Differing approaches to modeling and localization, i.e. either based on regions or along fault lines, as well as the convenient but misleading human-scale time span, might have led to these divergent numbers.Akira Oikawa (staff writer), „Predicting earthquakes in Japan is a numbers game,” Nikkei Asian Review, August 22, 2016 (http://asia.nikkei.com/Tech-Science/Science/Predicting-earthquakes-in-Japan-is-a-numbers-game?page=1).
With either percentage rate, the threat to Tokyo and many other cities in Japan is evident. Measures to optimize infrastructure- and building regulations as well as to prepare the population in anticipation of contingent catastrophes have long been implemented and are adjusted in correspondence with the impact of recurring earthquakes, as well as tsunami, typhoons, and accidents at industrial plants caused by the former.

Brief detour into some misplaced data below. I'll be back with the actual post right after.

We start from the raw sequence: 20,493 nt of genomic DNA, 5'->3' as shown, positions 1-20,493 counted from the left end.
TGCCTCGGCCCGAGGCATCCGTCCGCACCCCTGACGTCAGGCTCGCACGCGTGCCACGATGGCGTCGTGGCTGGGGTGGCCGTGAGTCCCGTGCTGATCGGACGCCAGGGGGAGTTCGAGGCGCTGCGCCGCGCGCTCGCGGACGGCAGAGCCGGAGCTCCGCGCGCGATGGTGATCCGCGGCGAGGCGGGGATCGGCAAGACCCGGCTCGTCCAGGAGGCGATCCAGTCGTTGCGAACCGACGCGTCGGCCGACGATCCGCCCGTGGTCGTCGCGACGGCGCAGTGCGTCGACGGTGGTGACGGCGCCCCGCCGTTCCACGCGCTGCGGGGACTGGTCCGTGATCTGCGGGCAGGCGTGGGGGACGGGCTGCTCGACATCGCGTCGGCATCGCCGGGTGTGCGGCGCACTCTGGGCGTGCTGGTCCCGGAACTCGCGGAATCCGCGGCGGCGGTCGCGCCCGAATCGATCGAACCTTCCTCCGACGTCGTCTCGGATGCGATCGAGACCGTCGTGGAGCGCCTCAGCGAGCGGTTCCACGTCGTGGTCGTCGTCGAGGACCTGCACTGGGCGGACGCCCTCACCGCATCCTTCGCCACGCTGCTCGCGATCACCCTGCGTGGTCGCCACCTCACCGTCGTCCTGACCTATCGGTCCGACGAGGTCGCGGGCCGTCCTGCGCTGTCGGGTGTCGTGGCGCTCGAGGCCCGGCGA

Each event sets new benchmarks according to which a wide array of industrial, governmental, and insurance stakeholders reassess strategies of adapting to, preventing, and mitigating future catastrophes. The simultaneity of Japan’s industrialized economy and its densely populated agglomerations, coupled with its high exposure to geophysical as well as to climatically extreme events advanced the development of specialized industries that manage such risks. Specialized firms produce emergency supply kits or safeguards for household appliances, such as adjustable tension poles, used to secure furniture from falling over during tremors. Various auxiliary industries develop safety, backup, and filter systems for industrial sites to comply with state and insurance-imposed plant safety regulations. The procedure of approving the construction of nuclear power plants ‒ as is common in most nuclear-energy producing states ‒ is paradigmatic for this: the maximum credible accident (MCA) is conceived by scientifically- and technically informed experts. For the approval of the construction and operation to be granted, the plant needs to be built in such a way that it withstands the defined worst-case scenario. In the 1960s the MCA was defined as a malfunction in the primary cooling system leading to overheating of the reactor, which could in turn lead to a core meltdown. As precaution specifically designed, emergency-cooling systems have to be installed.Joachim Radkau, “GAU: Nuclear Reactors and the ‘Maximum Credible Accident,’” Global Environment, vol. 11: RCC Special Issue on Environment and Memory (2013), pp 42‒57, here p. 50.